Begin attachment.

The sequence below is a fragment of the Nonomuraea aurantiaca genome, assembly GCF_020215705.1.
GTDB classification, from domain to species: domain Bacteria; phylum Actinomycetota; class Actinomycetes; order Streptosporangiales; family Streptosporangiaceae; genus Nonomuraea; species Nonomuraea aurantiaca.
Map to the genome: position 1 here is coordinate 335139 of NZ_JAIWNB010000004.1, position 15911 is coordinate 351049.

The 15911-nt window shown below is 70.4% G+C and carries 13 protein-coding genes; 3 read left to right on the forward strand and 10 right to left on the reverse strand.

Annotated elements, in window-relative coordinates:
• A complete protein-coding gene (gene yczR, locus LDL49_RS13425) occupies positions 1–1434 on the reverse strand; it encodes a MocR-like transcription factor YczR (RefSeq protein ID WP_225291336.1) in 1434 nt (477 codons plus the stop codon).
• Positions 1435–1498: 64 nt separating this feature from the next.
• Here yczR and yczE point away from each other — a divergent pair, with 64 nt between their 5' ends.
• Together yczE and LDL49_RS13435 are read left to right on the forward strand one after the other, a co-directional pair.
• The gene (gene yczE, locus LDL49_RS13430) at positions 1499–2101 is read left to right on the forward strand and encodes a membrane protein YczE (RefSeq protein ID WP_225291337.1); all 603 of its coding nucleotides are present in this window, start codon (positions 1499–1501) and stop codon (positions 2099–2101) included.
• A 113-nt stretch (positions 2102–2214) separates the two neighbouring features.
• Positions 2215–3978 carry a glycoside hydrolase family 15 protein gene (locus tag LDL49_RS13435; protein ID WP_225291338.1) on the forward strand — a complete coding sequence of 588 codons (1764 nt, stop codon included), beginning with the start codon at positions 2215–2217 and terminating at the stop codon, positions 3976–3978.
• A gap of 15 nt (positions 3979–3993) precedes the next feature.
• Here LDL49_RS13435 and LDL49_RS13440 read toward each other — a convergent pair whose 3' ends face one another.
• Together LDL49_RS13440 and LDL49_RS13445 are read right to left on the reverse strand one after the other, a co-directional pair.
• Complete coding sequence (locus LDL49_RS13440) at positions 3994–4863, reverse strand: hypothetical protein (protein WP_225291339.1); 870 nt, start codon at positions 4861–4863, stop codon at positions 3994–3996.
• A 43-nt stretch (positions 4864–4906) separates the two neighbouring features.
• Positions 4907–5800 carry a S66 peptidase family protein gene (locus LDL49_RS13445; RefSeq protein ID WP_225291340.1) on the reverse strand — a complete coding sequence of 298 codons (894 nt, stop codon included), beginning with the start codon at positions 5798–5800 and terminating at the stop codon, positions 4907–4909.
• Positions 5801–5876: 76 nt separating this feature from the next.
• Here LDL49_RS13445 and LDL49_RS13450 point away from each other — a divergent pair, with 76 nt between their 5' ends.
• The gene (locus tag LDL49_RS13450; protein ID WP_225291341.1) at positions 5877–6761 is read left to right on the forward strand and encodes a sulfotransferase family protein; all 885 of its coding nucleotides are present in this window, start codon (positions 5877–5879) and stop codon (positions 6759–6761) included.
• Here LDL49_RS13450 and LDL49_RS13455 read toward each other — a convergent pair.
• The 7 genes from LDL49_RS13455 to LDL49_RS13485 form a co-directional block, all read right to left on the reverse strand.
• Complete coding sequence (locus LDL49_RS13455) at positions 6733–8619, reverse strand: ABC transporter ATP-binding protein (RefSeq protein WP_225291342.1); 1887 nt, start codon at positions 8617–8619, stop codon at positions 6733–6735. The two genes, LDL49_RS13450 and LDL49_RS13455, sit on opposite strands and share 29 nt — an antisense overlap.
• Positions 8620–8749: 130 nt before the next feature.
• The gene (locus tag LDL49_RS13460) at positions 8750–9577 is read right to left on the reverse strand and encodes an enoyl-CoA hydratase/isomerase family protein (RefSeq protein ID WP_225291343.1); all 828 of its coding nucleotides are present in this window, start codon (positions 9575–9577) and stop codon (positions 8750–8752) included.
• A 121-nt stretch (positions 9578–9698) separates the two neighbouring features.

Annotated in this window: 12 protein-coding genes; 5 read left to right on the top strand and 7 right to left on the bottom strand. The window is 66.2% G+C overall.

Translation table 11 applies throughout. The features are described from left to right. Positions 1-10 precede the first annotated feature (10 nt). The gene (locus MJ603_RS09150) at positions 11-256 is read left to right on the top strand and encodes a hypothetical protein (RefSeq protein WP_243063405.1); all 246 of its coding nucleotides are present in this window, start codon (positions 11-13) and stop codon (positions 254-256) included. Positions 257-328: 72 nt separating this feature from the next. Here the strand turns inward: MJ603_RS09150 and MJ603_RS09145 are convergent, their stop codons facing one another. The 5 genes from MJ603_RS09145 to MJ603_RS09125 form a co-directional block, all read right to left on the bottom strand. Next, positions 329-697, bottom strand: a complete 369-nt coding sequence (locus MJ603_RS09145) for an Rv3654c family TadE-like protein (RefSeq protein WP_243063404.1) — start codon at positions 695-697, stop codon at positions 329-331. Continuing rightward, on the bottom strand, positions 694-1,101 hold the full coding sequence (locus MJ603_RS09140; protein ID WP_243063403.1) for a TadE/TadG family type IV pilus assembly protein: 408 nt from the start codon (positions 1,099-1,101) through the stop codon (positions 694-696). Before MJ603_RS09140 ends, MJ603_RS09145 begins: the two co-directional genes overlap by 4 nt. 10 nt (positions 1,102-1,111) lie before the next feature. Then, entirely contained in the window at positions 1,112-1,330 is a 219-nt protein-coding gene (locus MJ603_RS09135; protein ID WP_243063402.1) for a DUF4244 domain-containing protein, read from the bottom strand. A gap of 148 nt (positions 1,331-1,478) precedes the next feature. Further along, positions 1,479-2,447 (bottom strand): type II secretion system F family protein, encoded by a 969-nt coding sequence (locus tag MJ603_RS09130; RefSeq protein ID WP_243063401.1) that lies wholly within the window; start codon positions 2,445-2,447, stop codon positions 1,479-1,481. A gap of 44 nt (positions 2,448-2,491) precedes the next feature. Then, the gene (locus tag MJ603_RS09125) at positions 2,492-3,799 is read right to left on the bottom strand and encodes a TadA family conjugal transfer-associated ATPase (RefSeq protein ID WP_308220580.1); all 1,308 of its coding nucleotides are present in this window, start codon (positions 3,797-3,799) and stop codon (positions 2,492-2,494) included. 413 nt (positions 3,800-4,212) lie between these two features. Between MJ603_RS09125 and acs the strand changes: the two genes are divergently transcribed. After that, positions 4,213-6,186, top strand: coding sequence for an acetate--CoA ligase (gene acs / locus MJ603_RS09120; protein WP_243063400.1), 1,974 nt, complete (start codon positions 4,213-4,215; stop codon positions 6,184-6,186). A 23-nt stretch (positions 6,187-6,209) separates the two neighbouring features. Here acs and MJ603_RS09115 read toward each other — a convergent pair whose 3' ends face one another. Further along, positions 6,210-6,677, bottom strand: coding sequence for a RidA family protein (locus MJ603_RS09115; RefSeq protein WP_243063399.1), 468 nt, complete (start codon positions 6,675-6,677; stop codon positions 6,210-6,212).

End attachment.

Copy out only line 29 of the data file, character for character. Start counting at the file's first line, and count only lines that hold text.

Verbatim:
Translation table 11 applies throughout. The features are described from left to right. Positions 1-10 precede the first annotated feature (10 nt). The gene (locus MJ603_RS09150) at positions 11-256 is read left to right on the top strand and encodes a hypothetical protein (RefSeq protein WP_243063405.1); all 246 of its coding nucleotides are present in this window, start codon (positions 11-13) and stop codon (positions 254-256) included. Positions 257-328: 72 nt separating this feature from the next. Here the strand turns inward: MJ603_RS09150 and MJ603_RS09145 are convergent, their stop codons facing one another. The 5 genes from MJ603_RS09145 to MJ603_RS09125 form a co-directional block, all read right to left on the bottom strand. Next, positions 329-697, bottom strand: a complete 369-nt coding sequence (locus MJ603_RS09145) for an Rv3654c family TadE-like protein (RefSeq protein WP_243063404.1) — start codon at positions 695-697, stop codon at positions 329-331. Continuing rightward, on the bottom strand, positions 694-1,101 hold the full coding sequence (locus MJ603_RS09140; protein ID WP_243063403.1) for a TadE/TadG family type IV pilus assembly protein: 408 nt from the start codon (positions 1,099-1,101) through the stop codon (positions 694-696). Before MJ603_RS09140 ends, MJ603_RS09145 begins: the two co-directional genes overlap by 4 nt. 10 nt (positions 1,102-1,111) lie before the next feature. Then, entirely contained in the window at positions 1,112-1,330 is a 219-nt protein-coding gene (locus MJ603_RS09135; protein ID WP_243063402.1) for a DUF4244 domain-containing protein, read from the bottom strand. A gap of 148 nt (positions 1,331-1,478) precedes the next feature. Further along, positions 1,479-2,447 (bottom strand): type II secretion system F family protein, encoded by a 969-nt coding sequence (locus tag MJ603_RS09130; RefSeq protein ID WP_243063401.1) that lies wholly within the window; start codon positions 2,445-2,447, stop codon positions 1,479-1,481. A gap of 44 nt (positions 2,448-2,491) precedes the next feature. Then, the gene (locus tag MJ603_RS09125) at positions 2,492-3,799 is read right to left on the bottom strand and encodes a TadA family conjugal transfer-associated ATPase (RefSeq protein ID WP_308220580.1); all 1,308 of its coding nucleotides are present in this window, start codon (positions 3,797-3,799) and stop codon (positions 2,492-2,494) included. 413 nt (positions 3,800-4,212) lie between these two features. Between MJ603_RS09125 and acs the strand changes: the two genes are divergently transcribed. After that, positions 4,213-6,186, top strand: coding sequence for an acetate--CoA ligase (gene acs / locus MJ603_RS09120; protein WP_243063400.1), 1,974 nt, complete (start codon positions 4,213-4,215; stop codon positions 6,184-6,186). A 23-nt stretch (positions 6,187-6,209) separates the two neighbouring features. Here acs and MJ603_RS09115 read toward each other — a convergent pair whose 3' ends face one another. Further along, positions 6,210-6,677, bottom strand: coding sequence for a RidA family protein (locus MJ603_RS09115; RefSeq protein WP_243063399.1), 468 nt, complete (start codon positions 6,675-6,677; stop codon positions 6,210-6,212).